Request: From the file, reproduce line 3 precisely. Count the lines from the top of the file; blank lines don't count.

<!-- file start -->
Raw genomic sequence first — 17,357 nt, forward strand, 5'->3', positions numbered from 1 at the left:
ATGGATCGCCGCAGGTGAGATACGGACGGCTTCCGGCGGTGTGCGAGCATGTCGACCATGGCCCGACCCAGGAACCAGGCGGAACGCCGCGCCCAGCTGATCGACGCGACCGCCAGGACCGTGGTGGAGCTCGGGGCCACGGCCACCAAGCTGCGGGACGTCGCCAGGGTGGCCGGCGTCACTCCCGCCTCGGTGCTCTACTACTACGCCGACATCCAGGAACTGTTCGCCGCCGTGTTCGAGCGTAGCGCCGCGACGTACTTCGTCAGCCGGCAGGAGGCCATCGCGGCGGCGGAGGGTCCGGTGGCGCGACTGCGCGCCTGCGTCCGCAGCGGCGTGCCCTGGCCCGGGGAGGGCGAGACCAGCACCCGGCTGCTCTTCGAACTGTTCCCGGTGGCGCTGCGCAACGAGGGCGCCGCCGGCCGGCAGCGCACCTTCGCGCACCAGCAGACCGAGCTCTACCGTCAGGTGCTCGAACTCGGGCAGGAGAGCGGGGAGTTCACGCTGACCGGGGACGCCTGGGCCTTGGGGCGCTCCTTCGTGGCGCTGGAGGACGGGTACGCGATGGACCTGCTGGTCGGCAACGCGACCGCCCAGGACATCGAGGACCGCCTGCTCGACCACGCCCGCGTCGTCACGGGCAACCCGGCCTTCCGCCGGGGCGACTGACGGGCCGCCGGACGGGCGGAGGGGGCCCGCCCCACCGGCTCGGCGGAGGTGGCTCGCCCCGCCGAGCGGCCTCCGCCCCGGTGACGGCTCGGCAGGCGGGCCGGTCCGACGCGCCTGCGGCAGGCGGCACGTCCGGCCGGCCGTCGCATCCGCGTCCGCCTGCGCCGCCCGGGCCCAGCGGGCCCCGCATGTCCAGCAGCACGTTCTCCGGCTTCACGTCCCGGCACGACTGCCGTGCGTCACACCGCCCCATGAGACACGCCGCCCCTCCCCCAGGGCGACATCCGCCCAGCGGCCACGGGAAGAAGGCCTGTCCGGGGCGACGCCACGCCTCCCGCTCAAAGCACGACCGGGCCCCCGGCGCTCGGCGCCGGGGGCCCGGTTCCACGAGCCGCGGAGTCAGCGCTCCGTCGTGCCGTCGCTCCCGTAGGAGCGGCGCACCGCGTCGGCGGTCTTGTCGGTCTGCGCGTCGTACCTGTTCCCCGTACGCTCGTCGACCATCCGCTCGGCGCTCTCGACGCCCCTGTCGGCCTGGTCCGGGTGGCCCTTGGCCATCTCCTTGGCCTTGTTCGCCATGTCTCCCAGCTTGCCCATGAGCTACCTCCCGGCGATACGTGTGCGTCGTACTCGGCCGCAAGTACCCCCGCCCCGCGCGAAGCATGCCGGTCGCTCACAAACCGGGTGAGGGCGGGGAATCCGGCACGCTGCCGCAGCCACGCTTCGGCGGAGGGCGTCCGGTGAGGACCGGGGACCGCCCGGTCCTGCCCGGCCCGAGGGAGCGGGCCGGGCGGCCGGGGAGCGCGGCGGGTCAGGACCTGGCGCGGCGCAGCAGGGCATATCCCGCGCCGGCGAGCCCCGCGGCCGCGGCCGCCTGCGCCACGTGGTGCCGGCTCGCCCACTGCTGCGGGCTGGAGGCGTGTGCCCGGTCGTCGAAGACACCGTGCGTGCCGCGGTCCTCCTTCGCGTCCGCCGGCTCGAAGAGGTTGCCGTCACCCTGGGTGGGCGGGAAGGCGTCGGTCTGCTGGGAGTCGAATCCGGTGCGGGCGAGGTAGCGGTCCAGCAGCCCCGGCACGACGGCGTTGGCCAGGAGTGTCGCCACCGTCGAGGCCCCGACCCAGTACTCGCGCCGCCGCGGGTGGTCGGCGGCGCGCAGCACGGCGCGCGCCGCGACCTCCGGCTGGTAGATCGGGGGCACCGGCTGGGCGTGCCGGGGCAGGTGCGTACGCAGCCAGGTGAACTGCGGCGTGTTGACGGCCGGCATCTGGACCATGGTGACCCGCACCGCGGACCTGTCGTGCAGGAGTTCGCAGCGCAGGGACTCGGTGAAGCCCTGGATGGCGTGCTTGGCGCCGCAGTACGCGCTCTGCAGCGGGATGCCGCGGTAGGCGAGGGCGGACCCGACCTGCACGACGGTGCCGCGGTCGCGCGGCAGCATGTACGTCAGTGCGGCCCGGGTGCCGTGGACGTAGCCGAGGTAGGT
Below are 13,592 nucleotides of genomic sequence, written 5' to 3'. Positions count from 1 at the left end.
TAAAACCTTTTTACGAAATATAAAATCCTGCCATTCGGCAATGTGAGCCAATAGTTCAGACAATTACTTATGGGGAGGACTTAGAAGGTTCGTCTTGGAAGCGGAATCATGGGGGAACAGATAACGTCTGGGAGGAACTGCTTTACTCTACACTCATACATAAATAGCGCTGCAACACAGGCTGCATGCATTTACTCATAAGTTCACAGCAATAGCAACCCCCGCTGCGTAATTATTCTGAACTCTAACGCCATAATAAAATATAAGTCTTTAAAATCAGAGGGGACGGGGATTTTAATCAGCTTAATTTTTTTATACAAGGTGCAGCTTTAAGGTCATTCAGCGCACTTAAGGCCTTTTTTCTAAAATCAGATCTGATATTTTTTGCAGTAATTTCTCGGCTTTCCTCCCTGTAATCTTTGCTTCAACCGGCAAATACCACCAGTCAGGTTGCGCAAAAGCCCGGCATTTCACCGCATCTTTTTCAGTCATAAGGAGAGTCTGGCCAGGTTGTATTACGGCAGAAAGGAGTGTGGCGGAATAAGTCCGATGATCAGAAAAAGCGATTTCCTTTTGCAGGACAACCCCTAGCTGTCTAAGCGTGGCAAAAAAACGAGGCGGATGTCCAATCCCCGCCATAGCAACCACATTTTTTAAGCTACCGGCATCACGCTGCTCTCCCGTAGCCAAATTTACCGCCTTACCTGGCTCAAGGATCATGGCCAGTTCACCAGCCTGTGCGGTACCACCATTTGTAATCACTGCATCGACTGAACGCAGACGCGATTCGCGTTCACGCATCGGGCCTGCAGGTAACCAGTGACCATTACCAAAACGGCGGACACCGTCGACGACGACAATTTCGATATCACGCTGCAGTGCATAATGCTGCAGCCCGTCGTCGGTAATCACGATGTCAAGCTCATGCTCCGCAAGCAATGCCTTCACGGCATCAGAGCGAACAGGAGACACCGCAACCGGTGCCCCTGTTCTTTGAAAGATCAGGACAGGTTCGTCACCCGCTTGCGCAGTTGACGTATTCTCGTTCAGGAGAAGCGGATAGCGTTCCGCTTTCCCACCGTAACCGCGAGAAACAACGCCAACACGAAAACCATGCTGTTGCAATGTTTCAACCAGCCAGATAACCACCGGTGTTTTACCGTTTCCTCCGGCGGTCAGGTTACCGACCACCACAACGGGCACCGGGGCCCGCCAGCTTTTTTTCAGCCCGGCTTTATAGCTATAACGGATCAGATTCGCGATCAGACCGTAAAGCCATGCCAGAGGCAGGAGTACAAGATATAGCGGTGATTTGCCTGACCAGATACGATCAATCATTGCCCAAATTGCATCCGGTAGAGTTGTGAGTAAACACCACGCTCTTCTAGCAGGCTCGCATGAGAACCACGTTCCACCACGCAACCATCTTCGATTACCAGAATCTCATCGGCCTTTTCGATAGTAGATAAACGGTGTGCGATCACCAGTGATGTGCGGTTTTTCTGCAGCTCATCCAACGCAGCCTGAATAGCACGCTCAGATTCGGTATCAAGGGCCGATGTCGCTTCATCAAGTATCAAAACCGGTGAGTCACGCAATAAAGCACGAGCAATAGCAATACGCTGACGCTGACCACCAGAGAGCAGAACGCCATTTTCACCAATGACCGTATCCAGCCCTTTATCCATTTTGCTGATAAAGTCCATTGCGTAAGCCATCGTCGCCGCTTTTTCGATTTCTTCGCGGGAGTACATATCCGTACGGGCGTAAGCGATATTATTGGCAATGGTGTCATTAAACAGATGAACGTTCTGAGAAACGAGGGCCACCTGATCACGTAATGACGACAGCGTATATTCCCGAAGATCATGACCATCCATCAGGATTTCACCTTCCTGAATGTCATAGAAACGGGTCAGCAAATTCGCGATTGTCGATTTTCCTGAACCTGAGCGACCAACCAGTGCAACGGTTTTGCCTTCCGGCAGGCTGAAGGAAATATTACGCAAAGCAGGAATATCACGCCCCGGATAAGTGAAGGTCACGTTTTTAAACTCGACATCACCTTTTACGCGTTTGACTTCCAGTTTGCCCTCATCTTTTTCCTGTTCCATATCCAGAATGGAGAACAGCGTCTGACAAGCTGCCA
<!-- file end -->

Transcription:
Below are 13,592 nucleotides of genomic sequence, written 5' to 3'. Positions count from 1 at the left end.